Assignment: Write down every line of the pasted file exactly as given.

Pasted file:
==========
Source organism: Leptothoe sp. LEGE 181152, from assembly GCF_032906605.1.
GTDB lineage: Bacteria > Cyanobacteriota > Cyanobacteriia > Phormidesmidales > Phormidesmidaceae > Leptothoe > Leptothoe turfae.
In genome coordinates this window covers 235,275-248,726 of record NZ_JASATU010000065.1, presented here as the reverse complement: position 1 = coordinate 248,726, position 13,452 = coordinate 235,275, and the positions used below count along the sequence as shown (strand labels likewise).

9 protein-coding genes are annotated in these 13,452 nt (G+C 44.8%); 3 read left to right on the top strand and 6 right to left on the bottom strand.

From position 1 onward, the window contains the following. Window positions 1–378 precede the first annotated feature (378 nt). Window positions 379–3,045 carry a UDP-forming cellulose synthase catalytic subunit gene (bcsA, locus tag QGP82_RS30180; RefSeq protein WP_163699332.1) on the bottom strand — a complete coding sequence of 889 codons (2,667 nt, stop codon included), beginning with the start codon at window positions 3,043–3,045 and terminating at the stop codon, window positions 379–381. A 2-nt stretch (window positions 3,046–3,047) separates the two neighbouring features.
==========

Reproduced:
Source organism: Leptothoe sp. LEGE 181152, from assembly GCF_032906605.1.
GTDB lineage: Bacteria > Cyanobacteriota > Cyanobacteriia > Phormidesmidales > Phormidesmidaceae > Leptothoe > Leptothoe turfae.
In genome coordinates this window covers 235,275-248,726 of record NZ_JASATU010000065.1, presented here as the reverse complement: position 1 = coordinate 248,726, position 13,452 = coordinate 235,275, and the positions used below count along the sequence as shown (strand labels likewise).

9 protein-coding genes are annotated in these 13,452 nt (G+C 44.8%); 3 read left to right on the top strand and 6 right to left on the bottom strand.

From position 1 onward, the window contains the following. Window positions 1–378 precede the first annotated feature (378 nt). Window positions 379–3,045 carry a UDP-forming cellulose synthase catalytic subunit gene (bcsA, locus tag QGP82_RS30180; RefSeq protein WP_163699332.1) on the bottom strand — a complete coding sequence of 889 codons (2,667 nt, stop codon included), beginning with the start codon at window positions 3,043–3,045 and terminating at the stop codon, window positions 379–381. A 2-nt stretch (window positions 3,046–3,047) separates the two neighbouring features.